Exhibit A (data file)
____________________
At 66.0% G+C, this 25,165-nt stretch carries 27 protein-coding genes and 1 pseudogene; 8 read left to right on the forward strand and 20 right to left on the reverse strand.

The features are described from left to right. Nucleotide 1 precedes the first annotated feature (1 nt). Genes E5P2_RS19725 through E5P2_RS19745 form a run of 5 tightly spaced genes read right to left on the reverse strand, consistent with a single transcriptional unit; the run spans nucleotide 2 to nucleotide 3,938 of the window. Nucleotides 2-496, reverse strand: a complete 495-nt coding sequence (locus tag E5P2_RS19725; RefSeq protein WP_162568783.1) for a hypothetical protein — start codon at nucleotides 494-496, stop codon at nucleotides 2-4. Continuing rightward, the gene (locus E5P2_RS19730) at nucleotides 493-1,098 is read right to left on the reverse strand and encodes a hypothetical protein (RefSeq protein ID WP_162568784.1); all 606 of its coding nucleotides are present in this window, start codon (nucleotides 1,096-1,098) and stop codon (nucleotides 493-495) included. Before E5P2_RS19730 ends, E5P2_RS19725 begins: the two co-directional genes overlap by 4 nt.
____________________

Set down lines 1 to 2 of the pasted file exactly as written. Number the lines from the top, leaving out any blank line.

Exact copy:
At 66.0% G+C, this 25,165-nt stretch carries 27 protein-coding genes and 1 pseudogene; 8 read left to right on the forward strand and 20 right to left on the reverse strand.

The features are described from left to right. Nucleotide 1 precedes the first annotated feature (1 nt). Genes E5P2_RS19725 through E5P2_RS19745 form a run of 5 tightly spaced genes read right to left on the reverse strand, consistent with a single transcriptional unit; the run spans nucleotide 2 to nucleotide 3,938 of the window. Nucleotides 2-496, reverse strand: a complete 495-nt coding sequence (locus tag E5P2_RS19725; RefSeq protein WP_162568783.1) for a hypothetical protein — start codon at nucleotides 494-496, stop codon at nucleotides 2-4. Continuing rightward, the gene (locus E5P2_RS19730) at nucleotides 493-1,098 is read right to left on the reverse strand and encodes a hypothetical protein (RefSeq protein ID WP_162568784.1); all 606 of its coding nucleotides are present in this window, start codon (nucleotides 1,096-1,098) and stop codon (nucleotides 493-495) included. Before E5P2_RS19730 ends, E5P2_RS19725 begins: the two co-directional genes overlap by 4 nt.